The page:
Time for the exciting fourth instalment of my ongoing series on engineering at a small community radio station launching an FM service for the first time. In this post I’m going to be looking (somewhat briefly) at processing.
There’s been a place for processors ever since radio has existed, to make sure that audio input to a modulator doesn’t exceed the modulator’s input limits without making the audio itself sound bad. This typically involved an automatic gain control circuit, or AGC. As time went by, these evolved into multiband AGCs, processing in typically four chunks for LF, LMF, HMF, and HF audio segments. Clippers and limiters were also used to protect equipment but as stations aimed for a competitive edge processors became used to make stations sound louder and punchier by maximising the amount of modulation used at any time. Continue reading Engineering FM – Part 4
This is the third part of my series on engineering an FM install at a community radio station. This section will be looking mostly at metadata to be encoded in your FM transmission using the Radio Data System (RDS).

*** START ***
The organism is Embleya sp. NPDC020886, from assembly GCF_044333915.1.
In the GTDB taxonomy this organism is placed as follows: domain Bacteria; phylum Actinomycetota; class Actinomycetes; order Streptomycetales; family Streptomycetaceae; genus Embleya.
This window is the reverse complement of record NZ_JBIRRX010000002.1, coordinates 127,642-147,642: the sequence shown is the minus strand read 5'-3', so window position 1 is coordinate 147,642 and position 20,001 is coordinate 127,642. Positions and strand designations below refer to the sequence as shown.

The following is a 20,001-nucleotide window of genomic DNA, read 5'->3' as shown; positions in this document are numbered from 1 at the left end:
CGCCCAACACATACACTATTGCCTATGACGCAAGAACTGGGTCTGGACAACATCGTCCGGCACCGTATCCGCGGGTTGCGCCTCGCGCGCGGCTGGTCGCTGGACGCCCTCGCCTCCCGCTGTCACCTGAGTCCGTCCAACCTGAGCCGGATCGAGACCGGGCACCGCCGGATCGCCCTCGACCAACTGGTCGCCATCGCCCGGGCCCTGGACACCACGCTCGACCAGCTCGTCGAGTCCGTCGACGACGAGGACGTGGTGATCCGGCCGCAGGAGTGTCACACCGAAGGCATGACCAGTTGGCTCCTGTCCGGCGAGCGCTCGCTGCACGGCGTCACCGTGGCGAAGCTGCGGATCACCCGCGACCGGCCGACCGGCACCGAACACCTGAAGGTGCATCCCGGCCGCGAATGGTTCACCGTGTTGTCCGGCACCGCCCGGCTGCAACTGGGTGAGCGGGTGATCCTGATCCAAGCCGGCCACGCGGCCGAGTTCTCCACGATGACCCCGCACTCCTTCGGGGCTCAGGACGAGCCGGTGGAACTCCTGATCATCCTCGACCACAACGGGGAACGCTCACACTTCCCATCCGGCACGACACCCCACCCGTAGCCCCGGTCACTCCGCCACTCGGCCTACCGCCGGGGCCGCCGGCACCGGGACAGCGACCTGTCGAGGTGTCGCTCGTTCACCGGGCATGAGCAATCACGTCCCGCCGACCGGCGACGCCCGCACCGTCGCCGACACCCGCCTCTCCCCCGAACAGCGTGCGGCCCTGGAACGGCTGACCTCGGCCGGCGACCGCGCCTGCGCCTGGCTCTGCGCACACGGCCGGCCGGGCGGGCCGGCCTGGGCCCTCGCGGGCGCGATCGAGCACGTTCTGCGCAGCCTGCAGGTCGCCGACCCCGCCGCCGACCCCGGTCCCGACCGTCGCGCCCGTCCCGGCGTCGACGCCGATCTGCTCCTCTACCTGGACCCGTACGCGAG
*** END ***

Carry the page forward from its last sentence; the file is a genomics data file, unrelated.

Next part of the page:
There’s a lot of metadata you can put out in your transmissions, even in the land of analog radio. While your total information carrying capacity is only around 1,200 bits per second, it’s still enough to provide listeners with loads of useful information, especially if you’re clever about what you encode. Continue reading Engineering FM – Part 3
The next post will be part 3 of my Engineering FM series but it’s time for a quick diversion to introduce a tool I ended up producing, initially as a contingency plan, but later as a serious project, for implementing outside broadcast audio links and studio-transmitter links using the Real Time Protocol.
That tool is called OpenOB. The main resource for finding out more is the GitHub page hosting it. But I figured it deserved a proper introduction as I’ve had quite a few people asking after it via a post on the Rivendell mailing list. Continue reading Introducing OpenOB